Population Health: Provide education and prevention of illness that could prevent readiness. Encourage healthy behaviors and healthy choices and assist in the development of increased resilience.

Per Capita Cost: getting rid of waste reduction, focusing on quality care, cost of lifelong care, and avoiding change in services and care.

Experience of Care: Providing patient and family centered care that is safe, compassionate, equitable, at the highest quality, and convenient.

Experience per capita measures patient satisfaction using patient feedback in the form of survey questions. The questions focus on Access to Acute Care Appointments, Access to Routine Appointments, Care Transition, Cleanliness of Hospital Environment, Communication about Medicines, Communication with Doctors, and Communication with Nurses (Health.mil, n.d). Patient satisfaction is measured by Event-Based surveys and population surveys, which are collected as data. This Data is put into metrics which formulate a graph on a quarterly basis.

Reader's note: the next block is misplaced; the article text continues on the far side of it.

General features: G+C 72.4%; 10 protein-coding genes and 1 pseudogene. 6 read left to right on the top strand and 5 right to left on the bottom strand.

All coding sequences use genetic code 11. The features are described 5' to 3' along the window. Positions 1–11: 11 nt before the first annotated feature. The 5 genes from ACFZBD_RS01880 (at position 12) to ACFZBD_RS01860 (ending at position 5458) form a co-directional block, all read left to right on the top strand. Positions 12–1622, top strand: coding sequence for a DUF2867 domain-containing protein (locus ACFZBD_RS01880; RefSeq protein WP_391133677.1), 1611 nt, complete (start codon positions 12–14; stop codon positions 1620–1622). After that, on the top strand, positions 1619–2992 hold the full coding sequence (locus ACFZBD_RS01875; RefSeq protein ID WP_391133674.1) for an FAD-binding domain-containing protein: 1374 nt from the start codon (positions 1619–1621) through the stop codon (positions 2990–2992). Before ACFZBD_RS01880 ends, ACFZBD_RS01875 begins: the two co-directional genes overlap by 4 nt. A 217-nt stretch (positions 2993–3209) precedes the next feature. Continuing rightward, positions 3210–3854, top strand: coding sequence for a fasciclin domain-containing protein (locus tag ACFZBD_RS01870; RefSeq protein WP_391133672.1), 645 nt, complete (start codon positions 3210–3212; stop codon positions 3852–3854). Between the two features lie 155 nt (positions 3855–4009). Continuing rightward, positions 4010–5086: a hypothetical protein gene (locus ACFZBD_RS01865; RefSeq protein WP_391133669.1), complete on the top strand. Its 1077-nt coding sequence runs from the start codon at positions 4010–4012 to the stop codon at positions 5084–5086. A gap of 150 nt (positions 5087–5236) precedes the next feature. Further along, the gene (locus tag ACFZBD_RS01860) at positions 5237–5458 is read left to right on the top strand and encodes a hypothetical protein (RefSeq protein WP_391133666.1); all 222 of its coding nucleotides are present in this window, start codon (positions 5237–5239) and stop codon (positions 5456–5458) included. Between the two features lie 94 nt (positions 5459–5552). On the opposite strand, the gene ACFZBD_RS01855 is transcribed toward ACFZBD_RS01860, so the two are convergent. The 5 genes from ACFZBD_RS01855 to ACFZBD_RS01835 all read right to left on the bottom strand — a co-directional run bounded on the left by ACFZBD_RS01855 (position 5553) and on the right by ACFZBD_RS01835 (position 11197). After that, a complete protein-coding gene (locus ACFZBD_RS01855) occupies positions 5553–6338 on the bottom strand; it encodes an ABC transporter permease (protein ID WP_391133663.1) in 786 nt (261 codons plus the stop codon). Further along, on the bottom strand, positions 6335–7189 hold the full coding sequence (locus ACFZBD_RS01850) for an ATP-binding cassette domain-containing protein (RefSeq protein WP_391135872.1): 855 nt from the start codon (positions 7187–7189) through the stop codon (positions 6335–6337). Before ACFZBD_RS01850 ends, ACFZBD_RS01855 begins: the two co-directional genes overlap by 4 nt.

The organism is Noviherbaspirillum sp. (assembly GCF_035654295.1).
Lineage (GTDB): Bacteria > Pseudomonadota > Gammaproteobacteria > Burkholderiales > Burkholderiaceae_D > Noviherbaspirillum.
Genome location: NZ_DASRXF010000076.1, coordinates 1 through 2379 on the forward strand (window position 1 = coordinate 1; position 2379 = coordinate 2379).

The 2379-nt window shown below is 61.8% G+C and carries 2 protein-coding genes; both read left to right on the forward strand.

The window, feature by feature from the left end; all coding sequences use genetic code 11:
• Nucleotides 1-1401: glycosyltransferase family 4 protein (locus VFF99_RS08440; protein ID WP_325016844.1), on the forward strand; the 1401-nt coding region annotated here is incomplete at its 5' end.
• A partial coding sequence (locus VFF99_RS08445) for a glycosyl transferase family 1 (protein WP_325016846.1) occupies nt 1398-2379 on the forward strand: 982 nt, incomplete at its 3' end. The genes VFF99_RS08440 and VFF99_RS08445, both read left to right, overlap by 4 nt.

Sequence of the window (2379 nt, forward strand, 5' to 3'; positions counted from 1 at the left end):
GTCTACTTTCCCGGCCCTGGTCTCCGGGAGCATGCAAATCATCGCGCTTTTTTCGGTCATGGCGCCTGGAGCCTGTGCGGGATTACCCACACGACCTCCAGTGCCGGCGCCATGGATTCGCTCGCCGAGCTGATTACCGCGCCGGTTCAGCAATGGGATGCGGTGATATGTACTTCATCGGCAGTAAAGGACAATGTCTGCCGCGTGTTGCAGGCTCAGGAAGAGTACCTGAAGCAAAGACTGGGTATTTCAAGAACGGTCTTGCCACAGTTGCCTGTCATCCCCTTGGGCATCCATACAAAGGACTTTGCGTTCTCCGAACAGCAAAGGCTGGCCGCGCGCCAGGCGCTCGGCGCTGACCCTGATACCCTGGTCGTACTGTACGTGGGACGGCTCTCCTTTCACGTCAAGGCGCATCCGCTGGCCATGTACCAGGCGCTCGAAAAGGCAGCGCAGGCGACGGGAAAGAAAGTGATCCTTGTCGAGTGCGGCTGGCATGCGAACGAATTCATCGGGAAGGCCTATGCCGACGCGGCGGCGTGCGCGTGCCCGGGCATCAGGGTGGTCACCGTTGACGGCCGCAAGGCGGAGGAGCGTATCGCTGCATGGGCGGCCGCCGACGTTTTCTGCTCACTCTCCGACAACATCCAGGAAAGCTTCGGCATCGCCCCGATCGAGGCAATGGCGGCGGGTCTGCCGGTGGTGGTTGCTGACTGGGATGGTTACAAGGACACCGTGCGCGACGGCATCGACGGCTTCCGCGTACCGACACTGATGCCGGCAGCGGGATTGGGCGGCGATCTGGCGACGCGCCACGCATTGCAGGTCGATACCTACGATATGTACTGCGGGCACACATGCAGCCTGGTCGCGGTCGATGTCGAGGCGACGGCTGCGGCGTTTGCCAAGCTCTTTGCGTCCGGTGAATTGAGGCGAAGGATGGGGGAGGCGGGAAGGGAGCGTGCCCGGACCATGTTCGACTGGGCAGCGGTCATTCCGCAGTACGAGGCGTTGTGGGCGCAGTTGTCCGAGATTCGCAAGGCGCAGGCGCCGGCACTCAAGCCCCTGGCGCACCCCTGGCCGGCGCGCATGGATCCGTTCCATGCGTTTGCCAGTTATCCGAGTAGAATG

Metrics are important in healthcare be it private, community, or federal based facilities. The purpose of metrics is to focus attention on

Discussion Measurement Systems and Methods
Discussion Measurement Systems and Methods

what is important to translate the knowledge obtain into action. According to Stange, et. Al (2014), metrics can prompt us to think about the impact of the activities that are routine that needs “a looking into.” It allows the organization to see the good, the bad, and the ugly of the patient’s experience and guide the course for change in how care is delivered. Campbell, et.al (2009) purports that metrics serves three functions: performance assessment, highlight processes and outcomes, and allows reflection on purpose and goals of the organization.